Drugs has a nasty ring to it, no matter what your line of work. I am sure some occupations have a higher recreational drug use than others. Reasons could be stress or the dangers of the job, but it is still recreational drug use. What about the times that the drug use is because it gives you an edge over your co-workers. Essentially, that is what drug use is for in the professional sports leagues. To give you that edge over your teammates, to get you to the next big contract and reach that big pay day. The last 35 years or so there has been some well documented heavy duty drug use in baseball. So much so, that drug trials have almost been the norm every so often. Prior to the last 35 years Major League Baseball did a much better job of keeping the genie in the bottle. Now there is a book that takes a look at baseball’s drug abuse problem beyond the steroid’s scandals.
If you look at all the usual items that baseball players have used since the beginning of time, there are certain things that you could categorize as drugs just due to the fact that they have addictive qualities to them. Alcohol and tobacco have been around since the beginning of baseball. Now if you add in greenie pills, you get another drug that was a baseball staple long before cocaine and other performance enhancing drugs.
What Nathan Corzine tries to do with this book is show the full history of drugs within the game. The way he goes about it is very eye opening at least for me, because he is able to prove the progression of stimulants and illegal drugs throughout the game. It goes to show that the powers that be within baseball ownership did a very good job of hiding the truth. In all reality how many times have you looked at Mickey Mantle’s drinking problem and thought that is part of the bigger problem? This book takes those types of things to task and shows we have had the same types of problems all along, they were just hiding in different disguises.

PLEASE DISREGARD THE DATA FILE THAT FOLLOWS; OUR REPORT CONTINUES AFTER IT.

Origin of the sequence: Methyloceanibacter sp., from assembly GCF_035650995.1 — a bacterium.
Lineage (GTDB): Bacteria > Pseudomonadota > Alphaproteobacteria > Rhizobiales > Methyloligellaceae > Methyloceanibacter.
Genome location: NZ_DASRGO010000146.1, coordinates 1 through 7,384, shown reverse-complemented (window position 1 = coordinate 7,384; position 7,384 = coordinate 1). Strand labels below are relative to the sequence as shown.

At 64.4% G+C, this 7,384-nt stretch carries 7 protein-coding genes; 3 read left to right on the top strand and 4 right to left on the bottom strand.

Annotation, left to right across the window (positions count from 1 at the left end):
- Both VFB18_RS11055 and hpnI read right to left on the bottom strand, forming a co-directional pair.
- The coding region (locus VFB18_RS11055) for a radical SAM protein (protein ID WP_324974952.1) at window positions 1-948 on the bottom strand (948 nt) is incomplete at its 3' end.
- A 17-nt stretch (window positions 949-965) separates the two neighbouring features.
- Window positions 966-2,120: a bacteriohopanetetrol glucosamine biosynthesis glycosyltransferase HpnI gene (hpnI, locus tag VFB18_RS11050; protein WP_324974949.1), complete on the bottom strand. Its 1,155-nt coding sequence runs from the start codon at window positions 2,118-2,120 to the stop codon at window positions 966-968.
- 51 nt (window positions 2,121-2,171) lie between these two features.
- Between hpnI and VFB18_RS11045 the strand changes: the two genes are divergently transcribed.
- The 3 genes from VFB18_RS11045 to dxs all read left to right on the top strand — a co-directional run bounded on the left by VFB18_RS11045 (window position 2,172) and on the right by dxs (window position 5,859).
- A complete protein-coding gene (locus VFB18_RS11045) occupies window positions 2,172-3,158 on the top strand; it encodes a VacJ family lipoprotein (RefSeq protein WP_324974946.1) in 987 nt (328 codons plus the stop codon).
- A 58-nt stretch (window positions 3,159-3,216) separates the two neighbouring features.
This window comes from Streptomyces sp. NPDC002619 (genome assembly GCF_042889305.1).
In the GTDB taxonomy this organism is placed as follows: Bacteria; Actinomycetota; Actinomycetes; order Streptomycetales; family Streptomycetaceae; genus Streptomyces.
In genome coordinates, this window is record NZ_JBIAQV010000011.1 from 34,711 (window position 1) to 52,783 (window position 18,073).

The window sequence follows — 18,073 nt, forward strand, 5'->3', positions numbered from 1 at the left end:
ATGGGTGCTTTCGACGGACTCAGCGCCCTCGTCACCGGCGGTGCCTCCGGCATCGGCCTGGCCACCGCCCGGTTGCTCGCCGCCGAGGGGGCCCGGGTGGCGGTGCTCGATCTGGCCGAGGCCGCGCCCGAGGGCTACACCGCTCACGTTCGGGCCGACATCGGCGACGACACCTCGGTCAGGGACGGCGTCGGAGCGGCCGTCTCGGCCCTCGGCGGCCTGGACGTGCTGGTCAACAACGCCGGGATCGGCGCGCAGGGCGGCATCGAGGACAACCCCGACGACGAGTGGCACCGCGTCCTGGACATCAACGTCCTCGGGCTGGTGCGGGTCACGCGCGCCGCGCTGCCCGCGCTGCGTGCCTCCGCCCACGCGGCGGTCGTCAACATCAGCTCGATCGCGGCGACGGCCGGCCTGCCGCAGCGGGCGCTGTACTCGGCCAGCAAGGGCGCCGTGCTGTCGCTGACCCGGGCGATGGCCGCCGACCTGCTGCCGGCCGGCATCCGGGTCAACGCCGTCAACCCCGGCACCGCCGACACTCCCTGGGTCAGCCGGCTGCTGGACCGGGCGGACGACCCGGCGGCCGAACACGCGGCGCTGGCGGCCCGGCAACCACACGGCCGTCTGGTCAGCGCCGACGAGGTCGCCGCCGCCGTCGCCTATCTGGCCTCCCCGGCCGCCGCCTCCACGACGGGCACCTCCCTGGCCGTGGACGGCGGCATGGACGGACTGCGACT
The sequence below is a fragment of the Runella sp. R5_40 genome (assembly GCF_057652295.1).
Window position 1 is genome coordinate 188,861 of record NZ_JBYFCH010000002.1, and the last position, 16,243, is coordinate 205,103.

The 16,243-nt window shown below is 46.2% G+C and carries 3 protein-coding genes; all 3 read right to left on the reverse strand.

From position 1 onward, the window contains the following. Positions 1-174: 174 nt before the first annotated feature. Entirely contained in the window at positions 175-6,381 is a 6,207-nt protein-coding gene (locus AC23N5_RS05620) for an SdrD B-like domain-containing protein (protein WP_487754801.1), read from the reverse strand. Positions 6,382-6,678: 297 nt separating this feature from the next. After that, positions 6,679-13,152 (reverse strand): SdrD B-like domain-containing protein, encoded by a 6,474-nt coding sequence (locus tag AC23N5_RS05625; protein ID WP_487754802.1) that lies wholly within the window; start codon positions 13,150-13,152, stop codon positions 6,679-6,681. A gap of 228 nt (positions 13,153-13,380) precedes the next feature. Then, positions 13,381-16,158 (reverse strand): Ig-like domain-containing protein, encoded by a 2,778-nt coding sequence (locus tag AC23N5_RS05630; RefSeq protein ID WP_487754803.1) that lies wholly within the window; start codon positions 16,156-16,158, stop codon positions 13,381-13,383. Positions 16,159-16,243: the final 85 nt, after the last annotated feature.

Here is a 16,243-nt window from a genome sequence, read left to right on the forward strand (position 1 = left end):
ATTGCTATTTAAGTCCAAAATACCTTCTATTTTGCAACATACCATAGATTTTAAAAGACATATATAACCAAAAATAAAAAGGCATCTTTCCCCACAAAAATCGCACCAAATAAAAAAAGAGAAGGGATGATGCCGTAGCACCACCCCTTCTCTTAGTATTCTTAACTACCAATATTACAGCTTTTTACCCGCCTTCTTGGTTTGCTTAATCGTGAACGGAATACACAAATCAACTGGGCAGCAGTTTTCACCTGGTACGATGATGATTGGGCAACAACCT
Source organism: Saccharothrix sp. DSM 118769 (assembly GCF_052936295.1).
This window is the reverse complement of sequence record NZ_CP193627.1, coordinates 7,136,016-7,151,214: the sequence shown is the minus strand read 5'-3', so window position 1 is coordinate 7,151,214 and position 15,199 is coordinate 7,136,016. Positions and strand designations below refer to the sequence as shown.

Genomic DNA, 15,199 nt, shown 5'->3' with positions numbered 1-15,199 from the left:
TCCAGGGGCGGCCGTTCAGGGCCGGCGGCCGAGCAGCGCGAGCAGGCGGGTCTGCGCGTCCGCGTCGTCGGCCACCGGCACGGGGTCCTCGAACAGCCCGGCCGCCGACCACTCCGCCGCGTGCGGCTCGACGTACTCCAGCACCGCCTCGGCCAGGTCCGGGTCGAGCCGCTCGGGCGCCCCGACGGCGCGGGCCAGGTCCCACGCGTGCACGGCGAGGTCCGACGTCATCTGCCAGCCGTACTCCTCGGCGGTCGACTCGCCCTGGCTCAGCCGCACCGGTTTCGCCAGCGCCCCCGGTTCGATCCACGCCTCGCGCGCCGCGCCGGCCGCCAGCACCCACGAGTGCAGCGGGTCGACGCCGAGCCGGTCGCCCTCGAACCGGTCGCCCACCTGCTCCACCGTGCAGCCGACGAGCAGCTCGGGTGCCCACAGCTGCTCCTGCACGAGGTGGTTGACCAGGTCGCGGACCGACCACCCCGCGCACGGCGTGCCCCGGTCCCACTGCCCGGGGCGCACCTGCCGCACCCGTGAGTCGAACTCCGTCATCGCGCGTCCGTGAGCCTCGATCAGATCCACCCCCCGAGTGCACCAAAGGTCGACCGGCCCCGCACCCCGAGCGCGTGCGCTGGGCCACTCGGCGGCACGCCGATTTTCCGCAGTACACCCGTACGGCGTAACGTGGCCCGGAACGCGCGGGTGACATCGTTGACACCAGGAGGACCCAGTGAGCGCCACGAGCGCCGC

Corzine’s book really makes you stop and think about baseball history. It takes issues with more than just Roger Clemens in a locker room bathroom or even Balco. These are just recent faces to the problems that have been hiding in the shadows of baseball for much longer than any of us have realized.
If you have any interest in the drug scandals of the last four decades, check this book out. You may be surprised to see that these issues have been lurking in the shadows much longer than any of us wanted to realize or admit to. Reader’s may not buy in 100% of all the things that would be considered drugs in this book, but it will definitely make you re-think what your definition truly is.
You can get this book from the nice folks at the University of Illinois Press